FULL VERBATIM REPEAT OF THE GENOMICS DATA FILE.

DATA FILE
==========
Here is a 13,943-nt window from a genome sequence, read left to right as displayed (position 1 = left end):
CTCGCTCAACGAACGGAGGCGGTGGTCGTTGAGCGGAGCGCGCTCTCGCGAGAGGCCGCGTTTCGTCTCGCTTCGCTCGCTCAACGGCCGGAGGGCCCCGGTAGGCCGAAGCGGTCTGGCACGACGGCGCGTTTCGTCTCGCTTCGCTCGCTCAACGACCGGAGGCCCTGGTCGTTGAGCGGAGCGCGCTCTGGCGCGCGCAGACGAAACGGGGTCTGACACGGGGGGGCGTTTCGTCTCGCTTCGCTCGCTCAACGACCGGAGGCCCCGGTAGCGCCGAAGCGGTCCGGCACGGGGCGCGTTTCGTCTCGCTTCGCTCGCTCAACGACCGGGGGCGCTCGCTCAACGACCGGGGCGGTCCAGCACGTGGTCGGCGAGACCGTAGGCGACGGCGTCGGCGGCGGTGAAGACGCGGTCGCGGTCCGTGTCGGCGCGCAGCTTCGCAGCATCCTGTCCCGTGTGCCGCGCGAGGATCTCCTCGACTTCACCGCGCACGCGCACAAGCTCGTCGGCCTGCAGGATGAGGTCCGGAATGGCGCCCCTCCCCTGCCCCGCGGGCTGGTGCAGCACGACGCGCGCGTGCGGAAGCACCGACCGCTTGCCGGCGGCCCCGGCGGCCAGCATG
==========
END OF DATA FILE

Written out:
Here is a 13,943-nt window from a genome sequence, read left to right as displayed (position 1 = left end):
CTCGCTCAACGAACGGAGGCGGTGGTCGTTGAGCGGAGCGCGCTCTCGCGAGAGGCCGCGTTTCGTCTCGCTTCGCTCGCTCAACGGCCGGAGGGCCCCGGTAGGCCGAAGCGGTCTGGCACGACGGCGCGTTTCGTCTCGCTTCGCTCGCTCAACGACCGGAGGCCCTGGTCGTTGAGCGGAGCGCGCTCTGGCGCGCGCAGACGAAACGGGGTCTGACACGGGGGGGCGTTTCGTCTCGCTTCGCTCGCTCAACGACCGGAGGCCCCGGTAGCGCCGAAGCGGTCCGGCACGGGGCGCGTTTCGTCTCGCTTCGCTCGCTCAACGACCGGGGGCGCTCGCTCAACGACCGGGGCGGTCCAGCACGTGGTCGGCGAGACCGTAGGCGACGGCGTCGGCGGCGGTGAAGACGCGGTCGCGGTCCGTGTCGGCGCGCAGCTTCGCAGCATCCTGTCCCGTGTGCCGCGCGAGGATCTCCTCGACTTCACCGCGCACGCGCACAAGCTCGTCGGCCTGCAGGATGAGGTCCGGAATGGCGCCCCTCCCCTGCCCCGCGGGCTGGTGCAGCACGACGCGCGCGTGCGGAAGCACCGACCGCTTGCCGGCGGCCCCGGCGGCCAGCATG